I’ve Got Defaults – What is the Financier Thinking?
Written by: Phillip Gruppelaar
Why are Defaults a Problem?
Over the last 25 years or so, I’ve had the comment from prospective clients “It’s only a small default, what’s the problem?” or “it’s only a phone bill default, what’s the problem?”
A default is a major problem regardless of size, as it is at the very heart of the credit decision making process, in that it relates to your character. Late payment or non-payment is deemed bad credit character.
All main stream financiers (banks and finance companies) computer systems use a score card to determine whether they will approve your loan application or not. If you cannot show good character some other way. (e.g. you have good equity in your home or investment property or you hold an employment position that is highly qualified) The scoring system will decline your loan.
As a finance broker we in many cases are able to overcome defaults that are a lot more serious than the above. There are two types of approval.
1. Small Default or Utility Default – these are quite often still approved in the main stream. You will however need to show your good character traits outweigh the default/s you have.
2. Other Defaults – we are simply trying to find an approval – This finance agreement is going to cost you more as the financiers believe they are taking a high risk in lending money to you.
Credit File Errors
If you have a default on your credit file and you believe there has been an error made, you should be contacting the Credit Bureau (e.g. Veda Advantage) and the lister’ (the person who maintains you owe them money) of the default to try to rectify. Thousands of errors are listed on credit files every year.
Financiers and Creditors Believe They Have Given You a Chance
The law makes provision for “hardship” applications from people who are struggling to pay their loans or bills. Given that the organisation you owe money to makes contact with you many times to sort out payment. (e.g. Overdue Notices, Phone Calls etc.) they expect that you will tell them if you cannot pay.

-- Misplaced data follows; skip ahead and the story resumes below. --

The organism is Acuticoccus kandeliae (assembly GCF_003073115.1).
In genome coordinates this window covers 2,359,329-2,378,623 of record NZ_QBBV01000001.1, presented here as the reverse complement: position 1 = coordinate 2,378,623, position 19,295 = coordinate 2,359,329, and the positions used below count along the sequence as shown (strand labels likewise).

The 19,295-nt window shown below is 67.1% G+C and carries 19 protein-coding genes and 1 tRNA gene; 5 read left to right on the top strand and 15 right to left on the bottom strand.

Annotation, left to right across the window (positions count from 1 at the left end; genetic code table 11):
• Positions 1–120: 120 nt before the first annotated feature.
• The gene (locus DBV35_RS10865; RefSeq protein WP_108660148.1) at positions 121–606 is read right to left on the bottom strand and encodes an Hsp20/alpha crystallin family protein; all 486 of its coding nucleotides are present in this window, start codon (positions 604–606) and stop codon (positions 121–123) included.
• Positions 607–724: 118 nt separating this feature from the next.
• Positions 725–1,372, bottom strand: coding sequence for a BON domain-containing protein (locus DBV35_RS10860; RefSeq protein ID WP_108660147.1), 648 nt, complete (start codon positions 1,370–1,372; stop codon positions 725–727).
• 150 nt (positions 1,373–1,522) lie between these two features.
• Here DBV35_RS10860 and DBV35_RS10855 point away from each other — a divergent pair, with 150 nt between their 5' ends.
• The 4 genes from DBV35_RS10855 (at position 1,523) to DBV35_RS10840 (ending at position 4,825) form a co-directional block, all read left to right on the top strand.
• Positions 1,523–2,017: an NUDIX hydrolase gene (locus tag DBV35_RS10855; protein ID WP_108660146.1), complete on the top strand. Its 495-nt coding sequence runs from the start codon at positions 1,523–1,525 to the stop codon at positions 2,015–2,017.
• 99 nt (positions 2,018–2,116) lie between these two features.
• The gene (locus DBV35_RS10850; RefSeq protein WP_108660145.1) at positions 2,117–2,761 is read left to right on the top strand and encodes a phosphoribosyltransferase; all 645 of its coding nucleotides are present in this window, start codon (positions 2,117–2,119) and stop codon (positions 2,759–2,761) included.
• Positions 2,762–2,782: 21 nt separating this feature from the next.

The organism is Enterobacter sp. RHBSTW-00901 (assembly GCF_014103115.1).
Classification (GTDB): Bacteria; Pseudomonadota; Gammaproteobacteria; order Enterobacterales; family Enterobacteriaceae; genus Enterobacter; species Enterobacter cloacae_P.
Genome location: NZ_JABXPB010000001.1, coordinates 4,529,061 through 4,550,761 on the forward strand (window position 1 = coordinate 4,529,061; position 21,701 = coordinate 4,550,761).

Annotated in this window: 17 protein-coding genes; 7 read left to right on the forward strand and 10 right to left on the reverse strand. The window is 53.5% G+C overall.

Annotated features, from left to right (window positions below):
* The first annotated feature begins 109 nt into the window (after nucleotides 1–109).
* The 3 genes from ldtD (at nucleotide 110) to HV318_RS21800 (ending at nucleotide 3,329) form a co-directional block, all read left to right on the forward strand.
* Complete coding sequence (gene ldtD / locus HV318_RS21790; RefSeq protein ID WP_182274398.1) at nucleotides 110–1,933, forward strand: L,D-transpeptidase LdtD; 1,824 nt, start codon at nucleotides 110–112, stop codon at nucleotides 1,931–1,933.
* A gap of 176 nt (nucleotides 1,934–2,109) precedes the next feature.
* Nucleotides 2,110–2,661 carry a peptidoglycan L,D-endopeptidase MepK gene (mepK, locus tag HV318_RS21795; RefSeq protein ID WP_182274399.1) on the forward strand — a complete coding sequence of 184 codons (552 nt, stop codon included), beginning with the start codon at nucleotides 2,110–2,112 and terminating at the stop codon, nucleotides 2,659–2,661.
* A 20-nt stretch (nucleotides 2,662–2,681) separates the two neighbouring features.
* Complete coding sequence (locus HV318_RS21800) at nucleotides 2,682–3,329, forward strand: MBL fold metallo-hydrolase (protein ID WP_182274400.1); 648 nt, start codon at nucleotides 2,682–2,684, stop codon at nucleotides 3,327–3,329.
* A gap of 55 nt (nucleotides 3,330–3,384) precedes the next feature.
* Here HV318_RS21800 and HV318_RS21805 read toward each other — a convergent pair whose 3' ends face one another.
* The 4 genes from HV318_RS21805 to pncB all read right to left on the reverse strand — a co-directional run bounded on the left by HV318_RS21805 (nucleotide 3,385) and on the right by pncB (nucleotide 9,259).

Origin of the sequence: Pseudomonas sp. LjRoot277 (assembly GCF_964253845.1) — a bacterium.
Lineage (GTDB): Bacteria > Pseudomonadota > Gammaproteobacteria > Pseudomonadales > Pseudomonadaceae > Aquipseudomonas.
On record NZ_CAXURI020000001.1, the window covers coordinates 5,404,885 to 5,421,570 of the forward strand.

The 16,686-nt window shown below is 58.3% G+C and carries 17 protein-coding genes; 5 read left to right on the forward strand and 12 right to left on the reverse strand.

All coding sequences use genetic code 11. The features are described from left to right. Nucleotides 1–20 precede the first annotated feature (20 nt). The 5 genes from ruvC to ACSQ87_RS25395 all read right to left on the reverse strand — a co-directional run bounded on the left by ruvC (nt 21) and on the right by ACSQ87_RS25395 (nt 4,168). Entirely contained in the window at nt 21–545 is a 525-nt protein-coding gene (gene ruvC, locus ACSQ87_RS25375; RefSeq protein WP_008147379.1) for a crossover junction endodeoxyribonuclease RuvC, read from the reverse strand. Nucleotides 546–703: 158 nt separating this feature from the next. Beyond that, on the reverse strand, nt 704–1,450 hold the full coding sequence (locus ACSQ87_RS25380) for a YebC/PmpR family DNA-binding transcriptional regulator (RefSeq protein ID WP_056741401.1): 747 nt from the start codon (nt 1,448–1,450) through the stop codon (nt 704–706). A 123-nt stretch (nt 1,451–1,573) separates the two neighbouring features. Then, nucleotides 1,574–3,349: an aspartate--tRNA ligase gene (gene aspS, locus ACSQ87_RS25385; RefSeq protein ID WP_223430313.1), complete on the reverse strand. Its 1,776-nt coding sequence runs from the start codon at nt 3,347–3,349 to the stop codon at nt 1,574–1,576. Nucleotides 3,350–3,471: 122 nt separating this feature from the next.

The problem is most peoplewant to pay, but the person contacting you wants more than you have and you don’t understand you can ask to pay less. Remember they want their money back as quickly as possible, so they pressure you. The result is you don’t have enough to meet the agreement, so you don’t pay at all.
No payment after entering into an agreement (even if you felt the agreement amount was too high) results in a default.
What Are Financiers Really Thinking About You When You Have a Default?
The reality is that whatever you tell a financier about your default they don’t actually believe you.
Utility Bills – No Utility company defaults a client for being less than 67 days late, if you have entered into a payment plan provided you stay close to the agreement they do not default you.
We commonly here, I moved and I didn’t receive the bill. This excuse is never accepted. Everyone knows they owe money when they move for electricity, phone, gas etc. The person concerned was just too lazy to inform the utility company of their new address.
Credit Cards – Banks and Credit Card providers are the most forgiving of any financial organisations. They give every possible chance to repay. They have no security (e.g. car) that they can recover to fall back on, their only hope of recovering their money is to keep you paying something. They will cancel your card, but if you are paying anything you will not be defaulted.
Consumer Loans (Personal Loans, Bad Credit Car Loans etc.) – These loans give you protection from default by law. It is a minimum of 67 days without any payment at all before default action can be commenced. These lenders send letters, make phone calls etc., they make every attempt to find you and find an agreement to let you continue paying without a default being listed.
Banks, Finance Company’s & Utility Company’s don’t want to list people as being in default. Everyone loses if you don’t pay. They could be a lot more lenient when trying to recover money, but they want their money back. If you can’t afford to pay, you need to tell them. You can then find an agreement. You will have a poor credit rating with that organization, but only they will know. This leaves you plenty of other organisations available next time you need money.